Indian Budget 2013 India's Budget and the Process Industry: What Top Honchos Expect for 2013
With the budget round the corner, we asked industry veterans their expectations from it. Here are a few recommendations, suggestions that they would like to see materialize in this year’s budget…
A V Suresh CEO - Forbes Professional, Eureka Forbes
“India is going through a tough period though we have rich resource of men, market and skills. Going by the current trend it suggests that we will end the year with a GDP growth of less than 5 per cent. Blaming the global slowdown is not the answer; instead we need transparent processes in place. The government needs to spend its revenue purposefully and strengthen the Rupee. Imports have to be made less costly especially for critical components, which are most needed in the process industry.
The recently announced foreign investment has not materialized and global investors are looking for improved system governance and we need to put efforts into improving our credibility. Faster clearance of infrastructure projects is needed and industry-friendly policies are required to prop up the industrial segment. To augment fiscal, revenue and current account deficits India needs large investments complimented by bold reforms and robust growth.”
Mahesh Rao Managing Director, Nalco Water India
“India is a growing economy. The use of industrial water is closely linked to the economy of any country. As the GDP increases, so will the consumption of industrial water. In India, the industrial sector is the second highest user of water after agriculture. The World Bank says that the demand for water for industrial use and energy production will grow at a rate of 4.2 per cent every year, rising from 67 billion cubic meters in 1999 to 228 billion cubic meters by 2025. It adds that the current use of industrial water in India is about 13 per cent of the total fresh water in the country. Water supply and prices associated with it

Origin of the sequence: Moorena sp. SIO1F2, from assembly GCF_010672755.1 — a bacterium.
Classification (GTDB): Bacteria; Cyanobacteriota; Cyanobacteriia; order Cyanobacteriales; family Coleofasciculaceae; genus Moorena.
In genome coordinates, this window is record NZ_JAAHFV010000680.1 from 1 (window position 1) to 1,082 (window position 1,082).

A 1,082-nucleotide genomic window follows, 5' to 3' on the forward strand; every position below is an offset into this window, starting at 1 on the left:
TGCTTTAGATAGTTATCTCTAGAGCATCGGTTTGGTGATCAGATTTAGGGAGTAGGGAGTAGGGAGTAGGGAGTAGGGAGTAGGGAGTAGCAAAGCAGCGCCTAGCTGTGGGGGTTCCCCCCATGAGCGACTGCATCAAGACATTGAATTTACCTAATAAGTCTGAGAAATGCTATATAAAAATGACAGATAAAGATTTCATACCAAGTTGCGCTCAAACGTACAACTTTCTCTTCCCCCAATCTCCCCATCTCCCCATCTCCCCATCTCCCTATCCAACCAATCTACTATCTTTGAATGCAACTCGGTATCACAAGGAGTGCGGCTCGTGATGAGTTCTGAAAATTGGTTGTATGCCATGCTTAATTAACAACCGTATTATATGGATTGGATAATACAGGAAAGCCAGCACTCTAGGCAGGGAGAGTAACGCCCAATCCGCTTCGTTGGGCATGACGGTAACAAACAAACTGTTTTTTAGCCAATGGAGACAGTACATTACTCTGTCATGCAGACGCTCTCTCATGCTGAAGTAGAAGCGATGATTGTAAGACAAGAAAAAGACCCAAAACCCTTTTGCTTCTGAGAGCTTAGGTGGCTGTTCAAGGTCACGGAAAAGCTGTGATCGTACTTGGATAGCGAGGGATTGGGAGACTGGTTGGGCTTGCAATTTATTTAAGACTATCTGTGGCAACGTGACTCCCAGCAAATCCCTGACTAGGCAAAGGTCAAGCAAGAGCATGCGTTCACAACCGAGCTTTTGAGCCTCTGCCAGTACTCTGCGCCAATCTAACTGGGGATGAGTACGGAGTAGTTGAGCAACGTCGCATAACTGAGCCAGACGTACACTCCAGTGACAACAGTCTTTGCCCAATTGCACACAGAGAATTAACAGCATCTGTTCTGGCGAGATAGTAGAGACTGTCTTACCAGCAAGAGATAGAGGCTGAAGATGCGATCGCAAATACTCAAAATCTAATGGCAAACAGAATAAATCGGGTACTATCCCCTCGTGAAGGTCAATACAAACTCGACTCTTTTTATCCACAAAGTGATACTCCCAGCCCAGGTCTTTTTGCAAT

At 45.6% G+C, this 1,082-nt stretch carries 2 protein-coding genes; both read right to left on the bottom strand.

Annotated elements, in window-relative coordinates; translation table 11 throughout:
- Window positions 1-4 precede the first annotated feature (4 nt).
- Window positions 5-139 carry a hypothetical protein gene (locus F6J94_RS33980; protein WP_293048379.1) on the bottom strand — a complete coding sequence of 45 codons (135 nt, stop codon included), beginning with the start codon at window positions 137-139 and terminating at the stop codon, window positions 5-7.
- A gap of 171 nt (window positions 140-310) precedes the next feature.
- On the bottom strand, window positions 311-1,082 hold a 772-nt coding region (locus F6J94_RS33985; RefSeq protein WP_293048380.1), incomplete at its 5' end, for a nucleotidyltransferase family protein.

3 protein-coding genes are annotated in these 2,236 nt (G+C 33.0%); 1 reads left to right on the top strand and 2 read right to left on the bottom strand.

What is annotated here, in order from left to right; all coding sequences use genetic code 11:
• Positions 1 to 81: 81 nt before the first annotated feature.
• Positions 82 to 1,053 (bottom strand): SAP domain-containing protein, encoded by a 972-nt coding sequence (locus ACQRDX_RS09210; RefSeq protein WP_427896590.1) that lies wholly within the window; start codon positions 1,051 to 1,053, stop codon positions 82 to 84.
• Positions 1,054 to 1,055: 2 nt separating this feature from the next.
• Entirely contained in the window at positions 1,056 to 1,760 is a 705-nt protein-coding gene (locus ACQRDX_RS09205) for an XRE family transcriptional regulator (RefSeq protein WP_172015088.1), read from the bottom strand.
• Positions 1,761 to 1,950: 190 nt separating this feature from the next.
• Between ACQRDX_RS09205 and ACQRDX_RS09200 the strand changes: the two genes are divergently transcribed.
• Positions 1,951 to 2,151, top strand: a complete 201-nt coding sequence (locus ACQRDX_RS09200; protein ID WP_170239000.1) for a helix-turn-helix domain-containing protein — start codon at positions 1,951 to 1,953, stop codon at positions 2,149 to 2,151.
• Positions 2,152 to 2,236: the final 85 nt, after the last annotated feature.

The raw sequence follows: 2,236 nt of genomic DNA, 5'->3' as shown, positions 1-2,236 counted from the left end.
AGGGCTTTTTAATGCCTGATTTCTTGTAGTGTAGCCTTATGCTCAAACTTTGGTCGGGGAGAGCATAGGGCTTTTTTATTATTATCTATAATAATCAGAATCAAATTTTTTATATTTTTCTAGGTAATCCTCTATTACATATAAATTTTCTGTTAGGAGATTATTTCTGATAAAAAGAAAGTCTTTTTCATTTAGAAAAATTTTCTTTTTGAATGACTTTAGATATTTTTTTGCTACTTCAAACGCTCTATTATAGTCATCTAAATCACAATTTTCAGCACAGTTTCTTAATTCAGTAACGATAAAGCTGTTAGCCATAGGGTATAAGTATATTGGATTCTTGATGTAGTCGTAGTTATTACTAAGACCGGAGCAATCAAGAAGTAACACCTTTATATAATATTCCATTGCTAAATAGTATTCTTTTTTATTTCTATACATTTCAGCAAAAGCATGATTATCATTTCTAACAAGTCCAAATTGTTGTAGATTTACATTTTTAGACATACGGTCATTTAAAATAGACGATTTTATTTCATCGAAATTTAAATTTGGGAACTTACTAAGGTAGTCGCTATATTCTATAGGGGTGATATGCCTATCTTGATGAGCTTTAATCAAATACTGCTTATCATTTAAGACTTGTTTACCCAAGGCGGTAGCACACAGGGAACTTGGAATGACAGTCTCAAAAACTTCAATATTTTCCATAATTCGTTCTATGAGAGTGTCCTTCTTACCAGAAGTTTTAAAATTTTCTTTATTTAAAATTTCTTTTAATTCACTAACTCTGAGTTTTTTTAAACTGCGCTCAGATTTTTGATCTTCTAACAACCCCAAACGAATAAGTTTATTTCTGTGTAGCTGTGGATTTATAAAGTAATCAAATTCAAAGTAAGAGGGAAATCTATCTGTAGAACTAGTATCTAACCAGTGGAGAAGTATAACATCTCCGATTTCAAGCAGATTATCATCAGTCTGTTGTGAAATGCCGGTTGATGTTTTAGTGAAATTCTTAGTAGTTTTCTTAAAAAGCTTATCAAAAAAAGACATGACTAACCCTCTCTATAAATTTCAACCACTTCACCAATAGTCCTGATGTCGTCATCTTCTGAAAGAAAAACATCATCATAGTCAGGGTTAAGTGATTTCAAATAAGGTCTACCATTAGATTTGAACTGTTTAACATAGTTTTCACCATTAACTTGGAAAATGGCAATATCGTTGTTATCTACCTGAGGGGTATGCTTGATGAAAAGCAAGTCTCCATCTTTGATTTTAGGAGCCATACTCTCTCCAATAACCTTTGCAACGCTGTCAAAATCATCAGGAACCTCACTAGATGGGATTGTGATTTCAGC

have been emerging as the major constraints to the growth of industries.
Like in many other parts of the world, India should look at implementing incentive driven norms and stricter laws to ensure the responsible use of water. We look forward to announcements on incentives and funding for water re-use through tax measures this year. Tax credits and exemptions, as well as grants, can be used to improve the economics of investment in water reuse, while tax assessments may be used to help finance public water reuse systems or infrastructure.
The government should have a tax credit that is equal to a percentage of fixed capital expenditure on projects, or activities that reduce the consumption of potable water. This incentive can be provided under the country’s Economic Expansion Incentives (Relief from Income Tax) Act as a part of an incentive “package” for a particular project. This is already being followed in Singapore and has proved to be a successful model.”